#SaludTues Tweetchat 8/27: How to ‘Handle With Care’ Students Exposed to Childhood Trauma


Handle With Care Tweetchat

60% of U.S. children have been exposed to violence, crime, or abuse. These kids still have to go to class, carrying a burden of stress and trauma that can interfere with their behavior and grades. And schools aren’t aware there’s an issue. Fortunately, our new “Handle With Care Action Pack,” which will be released on Aug. 26, 2019, will help police and schools start a Handle With Care program. This enables police to notify school districts when they encounter a child at a traumatic scene, so school personnel and mental health partners can provide appropriate trauma-sensitive interventions. Let’s use #SaludTues on August 27, 2019, to tweet about steps schools, communities, and healthcare professionals can start a Handle With Care program and take steps to become more ...

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Webinar: How to Start ‘Handle With Care’ to Help Students Who Suffer Trauma


Handle With Care Webinar

You are invited to join a national webinar to find out how you can start a “Handle With Care” program in your town to support students who experience violence and traumatic events. The webinar, “How to Start ‘Handle with Care’ in 5 Simple Steps,” is set for 11 a.m. ET on Aug. 26, 2019. Webinar speakers will explore: Handle With Care, a program that activates police to notify schools when they encounter children at a traumatic scene, so schools can provide trauma-sensitive support right away. The program was begun the West Virginia Center for Children’s Justice in 2013. The free Salud America! “Handle With Care Action Pack” with materials and technical assistance to help local police, school, and mental health leaders start a local Handle with Care program. ...

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Bad News: Final Rule on Public Charge Will Hurt Latino Families


Immigrant march protest Latino media

In August 2019, The Trump Administration announced its final decision regarding the public charge rule. This new regulation changes the policies used to decide whether the officials can deny an individual's citizenship application or modifications to their citizenship status if they are determined likely to become a public charge, according to the Kaiser Family Foundation. The changes could considerably reduce the number of legal immigrants permitted to enter and stay in the U.S. — by making it easier to reject green card and visa applications. The new rule is bad news for public health, according to Mark Del Monte, CEO and Interim Executive Vice President of the American Academy of Pediatrics. "[We] strongly opposes the final rule issued today to expand the definition of ...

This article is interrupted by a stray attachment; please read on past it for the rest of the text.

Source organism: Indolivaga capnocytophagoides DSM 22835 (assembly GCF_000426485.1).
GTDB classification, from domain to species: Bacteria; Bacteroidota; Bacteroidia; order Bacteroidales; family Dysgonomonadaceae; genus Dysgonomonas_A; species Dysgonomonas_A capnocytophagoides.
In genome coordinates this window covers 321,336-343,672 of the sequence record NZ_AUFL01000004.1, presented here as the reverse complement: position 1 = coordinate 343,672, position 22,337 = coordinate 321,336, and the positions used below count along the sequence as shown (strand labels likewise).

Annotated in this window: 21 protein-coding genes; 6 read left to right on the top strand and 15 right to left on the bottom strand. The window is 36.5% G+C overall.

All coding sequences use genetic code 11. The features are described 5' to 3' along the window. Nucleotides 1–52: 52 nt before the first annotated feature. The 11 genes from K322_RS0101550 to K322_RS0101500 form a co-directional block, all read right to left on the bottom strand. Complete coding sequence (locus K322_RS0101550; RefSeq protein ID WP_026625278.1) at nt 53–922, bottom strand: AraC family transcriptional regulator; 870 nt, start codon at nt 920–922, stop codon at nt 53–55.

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Entire County Benefits When Census Tracts Gain Access to Transit


Transit is good for Cleveland's economy.

Transit is good for Cleveland’s economy, according to a new study. Researchers at Cleveland State University’s Center for Economic Development explored the economic impact of the Greater Cleveland Regional Transit Authority (GCRTA) over the past decade. They found it’s good for commuters, students, employers, school districts, and healthcare institutions across the region. “[The Transit Authority] is fantastic investment for taxpayers,” Obed Pasha, an assistant professor at Cleveland State and one of the study’s authors, told Streetsblog USA. “Not only does it help lift people out of poverty, it helps revitalize neighborhoods.” Transportation Woes in Cleveland Housing and transportation are important factors to get out of poverty and stay healthy. However, ...

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Implicit Bias in Stroke Care


Implicit Bias Stroke